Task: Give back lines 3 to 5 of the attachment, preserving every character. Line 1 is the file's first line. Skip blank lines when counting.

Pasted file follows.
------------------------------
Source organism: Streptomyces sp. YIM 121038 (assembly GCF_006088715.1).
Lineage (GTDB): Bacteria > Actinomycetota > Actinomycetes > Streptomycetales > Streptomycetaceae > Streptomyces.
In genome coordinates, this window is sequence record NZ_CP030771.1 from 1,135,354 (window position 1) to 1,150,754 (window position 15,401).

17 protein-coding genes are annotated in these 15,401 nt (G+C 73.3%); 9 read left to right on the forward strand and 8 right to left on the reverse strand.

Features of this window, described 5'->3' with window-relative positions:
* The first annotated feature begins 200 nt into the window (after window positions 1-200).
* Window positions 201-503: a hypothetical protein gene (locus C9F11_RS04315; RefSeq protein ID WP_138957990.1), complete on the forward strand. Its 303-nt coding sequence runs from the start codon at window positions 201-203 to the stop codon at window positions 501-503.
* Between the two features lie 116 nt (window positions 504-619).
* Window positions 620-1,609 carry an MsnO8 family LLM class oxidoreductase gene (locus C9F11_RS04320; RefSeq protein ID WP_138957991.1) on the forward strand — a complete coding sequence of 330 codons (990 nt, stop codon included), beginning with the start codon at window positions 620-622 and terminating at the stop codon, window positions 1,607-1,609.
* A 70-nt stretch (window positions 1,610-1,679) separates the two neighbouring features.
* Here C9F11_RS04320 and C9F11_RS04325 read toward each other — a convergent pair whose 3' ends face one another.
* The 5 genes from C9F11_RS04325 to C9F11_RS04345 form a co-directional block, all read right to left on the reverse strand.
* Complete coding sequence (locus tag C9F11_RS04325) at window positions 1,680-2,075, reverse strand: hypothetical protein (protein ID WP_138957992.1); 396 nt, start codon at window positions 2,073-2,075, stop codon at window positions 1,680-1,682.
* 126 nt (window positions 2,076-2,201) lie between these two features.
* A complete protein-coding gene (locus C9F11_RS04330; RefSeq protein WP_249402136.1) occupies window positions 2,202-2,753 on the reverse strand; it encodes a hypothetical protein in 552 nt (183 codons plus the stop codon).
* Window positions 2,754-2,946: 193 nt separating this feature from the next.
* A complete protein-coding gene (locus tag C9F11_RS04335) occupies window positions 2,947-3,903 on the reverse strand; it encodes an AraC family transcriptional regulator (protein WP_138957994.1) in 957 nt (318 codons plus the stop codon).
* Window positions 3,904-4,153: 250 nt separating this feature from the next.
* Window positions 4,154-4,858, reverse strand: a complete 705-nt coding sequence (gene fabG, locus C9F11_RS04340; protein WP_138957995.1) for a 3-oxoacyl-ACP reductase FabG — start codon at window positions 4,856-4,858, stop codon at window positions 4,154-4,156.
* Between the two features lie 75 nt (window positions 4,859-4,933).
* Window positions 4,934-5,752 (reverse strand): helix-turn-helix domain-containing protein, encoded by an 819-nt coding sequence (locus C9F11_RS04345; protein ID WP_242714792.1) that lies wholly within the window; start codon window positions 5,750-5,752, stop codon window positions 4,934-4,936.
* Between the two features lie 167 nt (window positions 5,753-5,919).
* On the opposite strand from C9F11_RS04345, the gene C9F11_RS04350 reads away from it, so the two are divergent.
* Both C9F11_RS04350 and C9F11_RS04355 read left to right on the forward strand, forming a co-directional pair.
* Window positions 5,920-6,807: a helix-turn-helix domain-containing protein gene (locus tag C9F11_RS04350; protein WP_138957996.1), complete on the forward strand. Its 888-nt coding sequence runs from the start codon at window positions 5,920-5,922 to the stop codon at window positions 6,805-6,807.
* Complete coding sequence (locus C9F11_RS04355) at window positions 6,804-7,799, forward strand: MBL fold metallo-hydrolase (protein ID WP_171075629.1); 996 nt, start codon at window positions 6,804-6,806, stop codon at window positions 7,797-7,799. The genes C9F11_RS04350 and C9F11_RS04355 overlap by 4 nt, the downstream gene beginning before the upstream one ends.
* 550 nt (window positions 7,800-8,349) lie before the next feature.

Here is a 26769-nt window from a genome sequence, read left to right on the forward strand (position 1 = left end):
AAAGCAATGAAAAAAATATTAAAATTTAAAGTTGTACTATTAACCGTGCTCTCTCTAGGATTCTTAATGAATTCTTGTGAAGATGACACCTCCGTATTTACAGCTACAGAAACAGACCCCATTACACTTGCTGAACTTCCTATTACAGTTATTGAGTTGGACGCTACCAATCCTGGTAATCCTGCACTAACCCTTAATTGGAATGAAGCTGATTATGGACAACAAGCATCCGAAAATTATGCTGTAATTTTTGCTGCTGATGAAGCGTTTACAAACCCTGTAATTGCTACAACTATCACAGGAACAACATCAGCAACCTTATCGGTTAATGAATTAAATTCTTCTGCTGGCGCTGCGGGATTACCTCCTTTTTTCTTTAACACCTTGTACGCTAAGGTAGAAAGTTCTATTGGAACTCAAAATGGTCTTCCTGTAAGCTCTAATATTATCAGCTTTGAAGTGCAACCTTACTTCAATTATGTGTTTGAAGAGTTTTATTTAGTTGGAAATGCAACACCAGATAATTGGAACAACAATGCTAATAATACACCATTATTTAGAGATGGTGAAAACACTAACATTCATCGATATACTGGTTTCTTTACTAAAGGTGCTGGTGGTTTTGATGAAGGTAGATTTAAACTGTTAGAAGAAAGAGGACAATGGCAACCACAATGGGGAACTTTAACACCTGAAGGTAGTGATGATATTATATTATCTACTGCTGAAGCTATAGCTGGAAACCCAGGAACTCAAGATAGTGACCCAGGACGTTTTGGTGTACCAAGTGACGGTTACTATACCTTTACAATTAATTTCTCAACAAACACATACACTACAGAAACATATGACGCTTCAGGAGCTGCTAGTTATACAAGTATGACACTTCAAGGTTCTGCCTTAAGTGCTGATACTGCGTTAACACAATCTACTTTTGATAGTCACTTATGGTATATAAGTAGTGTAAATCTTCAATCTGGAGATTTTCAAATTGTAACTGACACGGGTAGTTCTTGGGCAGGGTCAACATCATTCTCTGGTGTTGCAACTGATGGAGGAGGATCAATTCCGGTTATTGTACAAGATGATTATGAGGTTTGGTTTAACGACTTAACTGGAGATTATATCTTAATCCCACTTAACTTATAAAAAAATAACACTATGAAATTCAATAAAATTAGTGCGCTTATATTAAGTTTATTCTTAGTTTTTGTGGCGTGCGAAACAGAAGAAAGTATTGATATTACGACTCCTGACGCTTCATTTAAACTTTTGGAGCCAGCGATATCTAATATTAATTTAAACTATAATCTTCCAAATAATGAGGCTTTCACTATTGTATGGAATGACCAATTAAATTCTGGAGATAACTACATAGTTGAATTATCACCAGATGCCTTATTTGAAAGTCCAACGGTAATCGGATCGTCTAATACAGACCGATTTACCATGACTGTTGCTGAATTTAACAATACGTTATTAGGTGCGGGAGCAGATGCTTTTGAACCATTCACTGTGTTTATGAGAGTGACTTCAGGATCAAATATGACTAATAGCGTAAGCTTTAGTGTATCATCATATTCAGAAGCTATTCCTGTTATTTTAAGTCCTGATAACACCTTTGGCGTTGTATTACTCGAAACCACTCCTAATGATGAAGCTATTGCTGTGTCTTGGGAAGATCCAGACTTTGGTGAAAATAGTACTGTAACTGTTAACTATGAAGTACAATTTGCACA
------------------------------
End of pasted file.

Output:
In genome coordinates, this window is sequence record NZ_CP030771.1 from 1,135,354 (window position 1) to 1,150,754 (window position 15,401).

17 protein-coding genes are annotated in these 15,401 nt (G+C 73.3%); 9 read left to right on the forward strand and 8 right to left on the reverse strand.

Features of this window, described 5'->3' with window-relative positions: